A tale of two pictures...
These two paintings were made by a distant relative in Western Australia in the early 70s. I've had one for a few years, and recently obtained another. I decided to make some matching frames for these two paintings. I don't have any exotic Australian wood to go with the subject matter, so I had to "settle" for working with native black cherry lumber.
I tend to prefer fairly simple picture frames. I don't go for heavily ornamented or gilded or carved or... or anything like that.
I used Sketchup to come up with a design that I liked for these frames. One neat feature of Sketchup is the ability to import pictures, so I snapped a photo of one of the paintings and imported that into Sketchup, and used that when doodling designs. (I doodled a whole bunch of different options before settling on this fairly conventional design.)
This is an end-view of one of the frame pieces, as designed, with all the measurements noted. If you want to duplicate this yourself, all you need is a tablesaw and a router + router table.
Step One: plough a pair of dados in the frame stock on the table saw.
(Yeah, I'm skipping a bunch of steps here. I just was going to present a fairly high-level look at this project. I first sorted through my stock, selected the boards I wanted, made sure I had enough, cut some boards down to workable sizes, jointed and planed to 3/4-7/8" thickness and ripped to 2" width. Actually made a 3rd frame at the same time, out of 3" stock, but I'm not showing that...)
Step two: Take a series of cuts with the roundover bit to round the outside of the frames.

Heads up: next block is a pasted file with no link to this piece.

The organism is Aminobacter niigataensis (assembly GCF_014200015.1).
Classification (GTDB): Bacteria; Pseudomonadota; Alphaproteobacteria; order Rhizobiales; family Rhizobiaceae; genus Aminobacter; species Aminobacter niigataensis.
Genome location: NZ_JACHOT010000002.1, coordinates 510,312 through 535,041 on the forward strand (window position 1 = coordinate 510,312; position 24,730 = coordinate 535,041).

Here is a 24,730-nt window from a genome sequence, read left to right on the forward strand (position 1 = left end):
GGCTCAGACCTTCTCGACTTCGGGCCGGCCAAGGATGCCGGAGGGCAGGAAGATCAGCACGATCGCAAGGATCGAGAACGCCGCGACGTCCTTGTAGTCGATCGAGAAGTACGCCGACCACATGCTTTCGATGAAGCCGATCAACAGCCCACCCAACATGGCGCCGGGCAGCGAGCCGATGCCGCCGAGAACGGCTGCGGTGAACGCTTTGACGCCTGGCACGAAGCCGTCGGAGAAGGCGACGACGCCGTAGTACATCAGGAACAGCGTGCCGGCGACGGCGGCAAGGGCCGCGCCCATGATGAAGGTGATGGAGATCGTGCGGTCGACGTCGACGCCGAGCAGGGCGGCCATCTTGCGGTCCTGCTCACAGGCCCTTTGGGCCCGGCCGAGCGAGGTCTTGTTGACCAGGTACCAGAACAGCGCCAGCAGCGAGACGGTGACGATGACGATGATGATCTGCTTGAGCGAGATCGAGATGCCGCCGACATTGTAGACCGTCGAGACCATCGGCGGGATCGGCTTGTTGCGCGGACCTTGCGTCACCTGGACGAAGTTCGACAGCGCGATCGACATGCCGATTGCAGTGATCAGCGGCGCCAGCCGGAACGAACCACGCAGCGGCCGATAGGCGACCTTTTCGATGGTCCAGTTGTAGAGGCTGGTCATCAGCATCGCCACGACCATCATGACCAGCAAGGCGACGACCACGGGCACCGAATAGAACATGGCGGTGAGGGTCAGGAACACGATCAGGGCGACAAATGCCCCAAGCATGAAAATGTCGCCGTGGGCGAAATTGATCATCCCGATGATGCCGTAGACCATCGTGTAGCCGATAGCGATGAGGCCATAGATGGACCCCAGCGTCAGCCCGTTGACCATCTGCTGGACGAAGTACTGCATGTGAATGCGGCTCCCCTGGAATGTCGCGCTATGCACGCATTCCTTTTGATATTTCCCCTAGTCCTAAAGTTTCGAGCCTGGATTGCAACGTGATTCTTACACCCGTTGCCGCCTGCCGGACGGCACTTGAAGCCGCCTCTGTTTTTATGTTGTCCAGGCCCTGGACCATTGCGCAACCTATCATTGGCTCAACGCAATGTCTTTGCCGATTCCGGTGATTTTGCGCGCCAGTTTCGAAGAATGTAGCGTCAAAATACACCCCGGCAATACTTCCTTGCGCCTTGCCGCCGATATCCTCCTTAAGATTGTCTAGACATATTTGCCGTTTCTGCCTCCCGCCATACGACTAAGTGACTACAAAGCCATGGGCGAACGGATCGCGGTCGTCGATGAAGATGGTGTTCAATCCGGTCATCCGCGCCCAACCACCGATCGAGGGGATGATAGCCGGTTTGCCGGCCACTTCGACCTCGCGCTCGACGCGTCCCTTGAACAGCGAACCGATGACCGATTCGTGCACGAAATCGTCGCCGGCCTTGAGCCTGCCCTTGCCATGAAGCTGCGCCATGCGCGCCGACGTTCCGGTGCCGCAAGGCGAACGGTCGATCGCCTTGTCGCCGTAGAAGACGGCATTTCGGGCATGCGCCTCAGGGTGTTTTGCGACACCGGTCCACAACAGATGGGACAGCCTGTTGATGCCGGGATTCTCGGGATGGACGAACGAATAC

Step three: Take another series of cuts with a cove bit to cut out the inside edge of the frames.
Step four is not shown. Depending on the size of what you'r framing, rip a rabbet along the bottom/inside edge of the frames to receive your painting.
Step five is to cut the pieces to size. I used a 45-degree mitering sled to cut these on my tablesaw. Mine is based on one of Steve Ramsay's (woodworking for mere mortals) videos and plans, but there is nothing that unique about it. Works awesome to make tight joints.
I don't have a strap or band clamp, so clamping 45-degree angles is tricky. I tried just using my parallel clamps and "Bad Things" happened... ('nuff said about that!)
Of course there are many ways to approach a problem. I own a Dowelmax dowelling jig, and that proved to be a fairly quick solution for my situation. I used the dowel jig to put one 1/4" dowel hole in the face of each joint. I don't need them for the strength, just for the alignment. Here is one frame being test-fitted.
I applied some glue inside each dowel hole, slip in a fluted dowel. (I use compressed/fluted dowels which expand when in contact with water based glue.) Then apply glue to the face of the miter joints and close up the joints. The dowels force the joints to stay aligned. The clamps can then be tightened just a bit to hold things tight and square as the glue dries.
For finishing I wiped on one coat of sealcoat shellac, followed by two coats of waterbased varathane. I was tempted to just use some spray lacquer, which would be quicker and look much the same, but we are having a -15c cold snap right now, and it is far too cold in our garage to spray lacquer.
That is about the end of that. All that remains is to hang the paintings in their new home. And as a bonus, I have some frame piece already prepared in storage for future framing needs.
(more on the design side on my website, but this is the most of it)